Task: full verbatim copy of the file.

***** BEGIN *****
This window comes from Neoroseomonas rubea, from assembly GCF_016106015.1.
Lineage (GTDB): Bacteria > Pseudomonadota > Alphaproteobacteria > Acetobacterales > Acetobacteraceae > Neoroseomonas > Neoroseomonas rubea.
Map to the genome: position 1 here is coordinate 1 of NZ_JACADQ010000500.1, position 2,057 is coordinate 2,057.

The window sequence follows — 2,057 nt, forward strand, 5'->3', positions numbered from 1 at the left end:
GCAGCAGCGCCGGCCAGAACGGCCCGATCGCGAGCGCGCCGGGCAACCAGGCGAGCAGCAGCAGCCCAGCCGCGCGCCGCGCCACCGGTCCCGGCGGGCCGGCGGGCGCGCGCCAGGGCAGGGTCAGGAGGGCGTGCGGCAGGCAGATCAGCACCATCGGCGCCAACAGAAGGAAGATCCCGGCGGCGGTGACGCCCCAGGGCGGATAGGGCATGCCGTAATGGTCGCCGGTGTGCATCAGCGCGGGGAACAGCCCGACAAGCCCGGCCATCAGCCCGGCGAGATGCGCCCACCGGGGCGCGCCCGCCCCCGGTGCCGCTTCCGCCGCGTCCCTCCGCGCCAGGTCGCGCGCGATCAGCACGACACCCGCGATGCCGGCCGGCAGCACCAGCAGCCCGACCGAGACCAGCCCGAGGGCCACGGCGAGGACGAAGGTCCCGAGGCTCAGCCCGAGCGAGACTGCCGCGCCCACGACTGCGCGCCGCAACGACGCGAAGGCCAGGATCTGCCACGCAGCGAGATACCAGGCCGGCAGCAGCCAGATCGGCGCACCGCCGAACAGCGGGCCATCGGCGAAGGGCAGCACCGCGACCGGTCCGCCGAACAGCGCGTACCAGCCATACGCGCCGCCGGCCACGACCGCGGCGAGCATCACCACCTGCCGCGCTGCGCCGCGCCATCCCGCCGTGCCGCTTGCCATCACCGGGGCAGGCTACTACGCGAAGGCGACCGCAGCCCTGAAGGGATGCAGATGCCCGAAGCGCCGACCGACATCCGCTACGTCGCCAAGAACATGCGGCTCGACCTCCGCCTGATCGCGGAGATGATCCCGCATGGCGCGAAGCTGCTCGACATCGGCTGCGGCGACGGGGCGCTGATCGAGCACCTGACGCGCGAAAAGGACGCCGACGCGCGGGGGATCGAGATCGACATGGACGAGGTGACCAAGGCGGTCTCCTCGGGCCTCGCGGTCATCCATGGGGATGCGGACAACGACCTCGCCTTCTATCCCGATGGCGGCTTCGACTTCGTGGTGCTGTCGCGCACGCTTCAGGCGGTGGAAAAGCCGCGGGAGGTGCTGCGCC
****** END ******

This window comes from Neoroseomonas rubea, from assembly GCF_016106015.1.
Lineage (GTDB): Bacteria > Pseudomonadota > Alphaproteobacteria > Acetobacterales > Acetobacteraceae > Neoroseomonas > Neoroseomonas rubea.
Map to the genome: position 1 here is coordinate 1 of NZ_JACADQ010000500.1, position 2,057 is coordinate 2,057.

The window sequence follows — 2,057 nt, forward strand, 5'->3', positions numbered from 1 at the left end:
GCAGCAGCGCCGGCCAGAACGGCCCGATCGCGAGCGCGCCGGGCAACCAGGCGAGCAGCAGCAGCCCAGCCGCGCGCCGCGCCACCGGTCCCGGCGGGCCGGCGGGCGCGCGCCAGGGCAGGGTCAGGAGGGCGTGCGGCAGGCAGATCAGCACCATCGGCGCCAACAGAAGGAAGATCCCGGCGGCGGTGACGCCCCAGGGCGGATAGGGCATGCCGTAATGGTCGCCGGTGTGCATCAGCGCGGGGAACAGCCCGACAAGCCCGGCCATCAGCCCGGCGAGATGCGCCCACCGGGGCGCGCCCGCCCCCGGTGCCGCTTCCGCCGCGTCCCTCCGCGCCAGGTCGCGCGCGATCAGCACGACACCCGCGATGCCGGCCGGCAGCACCAGCAGCCCGACCGAGACCAGCCCGAGGGCCACGGCGAGGACGAAGGTCCCGAGGCTCAGCCCGAGCGAGACTGCCGCGCCCACGACTGCGCGCCGCAACGACGCGAAGGCCAGGATCTGCCACGCAGCGAGATACCAGGCCGGCAGCAGCCAGATCGGCGCACCGCCGAACAGCGGGCCATCGGCGAAGGGCAGCACCGCGACCGGTCCGCCGAACAGCGCGTACCAGCCATACGCGCCGCCGGCCACGACCGCGGCGAGCATCACCACCTGCCGCGCTGCGCCGCGCCATCCCGCCGTGCCGCTTGCCATCACCGGGGCAGGCTACTACGCGAAGGCGACCGCAGCCCTGAAGGGATGCAGATGCCCGAAGCGCCGACCGACATCCGCTACGTCGCCAAGAACATGCGGCTCGACCTCCGCCTGATCGCGGAGATGATCCCGCATGGCGCGAAGCTGCTCGACATCGGCTGCGGCGACGGGGCGCTGATCGAGCACCTGACGCGCGAAAAGGACGCCGACGCGCGGGGGATCGAGATCGACATGGACGAGGTGACCAAGGCGGTCTCCTCGGGCCTCGCGGTCATCCATGGGGATGCGGACAACGACCTCGCCTTCTATCCCGATGGCGGCTTCGACTTCGTGGTGCTGTCGCGCACGCTTCAGGCGGTGGAAAAGCCGCGGGAGGTGCTGCGCC